Egyptian Foreign Minister arrives in Damascus for the first visit in more than a decade.


Egyptian Foreign Minister Sameh Shukri arrived in Syria on Monday morning for a visit of solidarity after the devastating earthquake Damascus International Airport is a confirmation of solidarity with Syria in the face of the consequences of the earthquake, according to official Syrian media. He was met at the airport by his Syrian colleague Faisal al-Mikdad.

Shukri’s visit to Syria is a stop on a tour that also includes Turkey, after relations between Cairo and both countries cooled. And Egyptian Foreign Ministry spokesman Ahmed Abu Zeid announced on Sunday that Shukri would visit the two countries to “convey a message of Egypt’s solidarity with the two countries and their two brotherly peoples following the catastrophe of the February 6 earthquake,” which killed about 46,000 people. Shukri will reaffirm during his meetings in Syria and Turkey, according to the statement, “Egypt’s continued readiness to provide assistance and assistance to the victims in the affected areas.”

In the aftermath of the earthquake that killed at least 3,688 Syrians, Syrian President Bashar al-Assad received a flood of calls for solidarity, most notably from his Egyptian counterpart, Abdel Fattah el-Sisi, in a message that is the first of its kind between the two men since since al-Sisi came to power in Egypt in 2014. Since the beginning of the conflict in Syria in mid-March 2011, relations between Cairo and Damascus have cooled, but they have not been completely broken.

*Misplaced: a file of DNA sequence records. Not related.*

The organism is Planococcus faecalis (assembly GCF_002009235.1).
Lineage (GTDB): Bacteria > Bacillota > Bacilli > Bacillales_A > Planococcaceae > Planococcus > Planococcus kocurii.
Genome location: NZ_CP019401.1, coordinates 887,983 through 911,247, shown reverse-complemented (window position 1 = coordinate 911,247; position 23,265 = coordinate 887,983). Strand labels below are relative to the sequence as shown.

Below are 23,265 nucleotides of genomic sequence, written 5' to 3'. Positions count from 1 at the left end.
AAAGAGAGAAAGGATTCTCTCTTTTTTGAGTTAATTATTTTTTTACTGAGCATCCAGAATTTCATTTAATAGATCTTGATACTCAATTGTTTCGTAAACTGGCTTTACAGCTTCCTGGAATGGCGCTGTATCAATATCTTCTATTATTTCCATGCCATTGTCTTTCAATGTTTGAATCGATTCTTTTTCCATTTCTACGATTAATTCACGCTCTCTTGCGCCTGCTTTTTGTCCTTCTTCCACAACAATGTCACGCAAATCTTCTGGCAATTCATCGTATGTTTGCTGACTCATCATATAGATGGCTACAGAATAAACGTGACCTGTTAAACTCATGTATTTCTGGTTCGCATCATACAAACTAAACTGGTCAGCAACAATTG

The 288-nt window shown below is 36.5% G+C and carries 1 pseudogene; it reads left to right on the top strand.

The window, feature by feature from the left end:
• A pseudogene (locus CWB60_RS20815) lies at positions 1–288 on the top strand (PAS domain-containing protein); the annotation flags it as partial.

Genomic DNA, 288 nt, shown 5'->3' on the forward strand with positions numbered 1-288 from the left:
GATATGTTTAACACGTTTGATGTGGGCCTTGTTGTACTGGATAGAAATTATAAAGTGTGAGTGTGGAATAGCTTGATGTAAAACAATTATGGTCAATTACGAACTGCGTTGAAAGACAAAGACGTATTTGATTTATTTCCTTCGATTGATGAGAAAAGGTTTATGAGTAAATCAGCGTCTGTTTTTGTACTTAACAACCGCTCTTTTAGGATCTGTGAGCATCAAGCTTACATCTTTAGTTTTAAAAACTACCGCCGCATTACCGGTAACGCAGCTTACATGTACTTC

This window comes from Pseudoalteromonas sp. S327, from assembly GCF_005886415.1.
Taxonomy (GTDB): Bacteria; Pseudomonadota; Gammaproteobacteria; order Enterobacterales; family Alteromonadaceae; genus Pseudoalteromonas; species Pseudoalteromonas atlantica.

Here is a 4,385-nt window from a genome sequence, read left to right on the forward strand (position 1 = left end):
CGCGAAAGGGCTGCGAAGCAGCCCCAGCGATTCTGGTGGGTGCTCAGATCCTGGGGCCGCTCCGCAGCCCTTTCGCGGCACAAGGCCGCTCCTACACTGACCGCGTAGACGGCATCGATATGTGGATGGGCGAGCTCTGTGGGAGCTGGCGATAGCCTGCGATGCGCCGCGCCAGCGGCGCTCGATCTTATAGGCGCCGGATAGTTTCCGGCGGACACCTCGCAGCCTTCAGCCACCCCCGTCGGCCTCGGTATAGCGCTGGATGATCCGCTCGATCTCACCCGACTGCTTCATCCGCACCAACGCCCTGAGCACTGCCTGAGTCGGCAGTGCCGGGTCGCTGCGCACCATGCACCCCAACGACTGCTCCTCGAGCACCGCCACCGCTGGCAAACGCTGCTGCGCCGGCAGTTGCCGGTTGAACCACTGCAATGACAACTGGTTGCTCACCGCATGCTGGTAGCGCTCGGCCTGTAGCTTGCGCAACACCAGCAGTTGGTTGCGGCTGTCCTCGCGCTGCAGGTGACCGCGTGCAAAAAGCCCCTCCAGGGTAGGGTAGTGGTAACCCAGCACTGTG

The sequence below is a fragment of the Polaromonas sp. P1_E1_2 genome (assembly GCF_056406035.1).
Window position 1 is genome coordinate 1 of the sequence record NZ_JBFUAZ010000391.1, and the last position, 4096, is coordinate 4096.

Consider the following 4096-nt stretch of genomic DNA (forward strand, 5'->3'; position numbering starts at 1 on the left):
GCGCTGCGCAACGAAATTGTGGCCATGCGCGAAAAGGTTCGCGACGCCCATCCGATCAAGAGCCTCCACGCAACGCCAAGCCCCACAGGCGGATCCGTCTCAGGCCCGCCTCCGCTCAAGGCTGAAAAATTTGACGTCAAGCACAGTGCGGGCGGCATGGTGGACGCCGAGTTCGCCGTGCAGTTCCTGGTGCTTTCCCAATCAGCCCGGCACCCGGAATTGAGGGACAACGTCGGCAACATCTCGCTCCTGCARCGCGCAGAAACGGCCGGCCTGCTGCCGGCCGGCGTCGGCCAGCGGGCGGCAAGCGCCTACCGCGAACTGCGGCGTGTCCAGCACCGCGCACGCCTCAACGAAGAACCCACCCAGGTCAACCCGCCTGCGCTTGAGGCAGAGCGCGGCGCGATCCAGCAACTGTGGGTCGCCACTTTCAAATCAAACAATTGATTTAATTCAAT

Unlike other Arab countries, Egypt maintained its embassy in Damascus throughout the years of the conflict, but reduced the level of diplomatic representation and the size of its mission. The director of the General Intelligence Directorate, Major General Ali Al-Mamluk, visited Cairo in 2016, the first announced visit he made abroad since the start of the war in his country.

After the earthquake, at least 250 planes arrived at Syrian airports with humanitarian aid to the affected areas under the control of the Syrian government, including three Egyptian planes. Two warships also arrived from Egypt, each carrying 1,000 tons of humanitarian aid. Shukri’s visit came on Monday, the day after a delegation from the Union of Arab Parliaments traveled to Damascus, including Egyptian Parliament Speaker Hanafi Jabali, who was described by official Egyptian media as “the highest-ranking Egyptian official” to visit Damascus in more than a decade.

After the outbreak of the conflict, a number of Arab countries, especially the Gulf states, severed diplomatic relations with Syria and closed their embassies, the Arab League also suspended the membership of Damascus. Analysts believe that Assad may find in broad solidarity with him after the earthquake an “opportunity” to speed up the normalization of his relations with the regional environment. Signs of Arab openness towards Damascus have emerged over the past few years, from the opening of the UAE embassy in Damascus in 2018 to Assad’s visit to the UAE last March.

Exit mobile version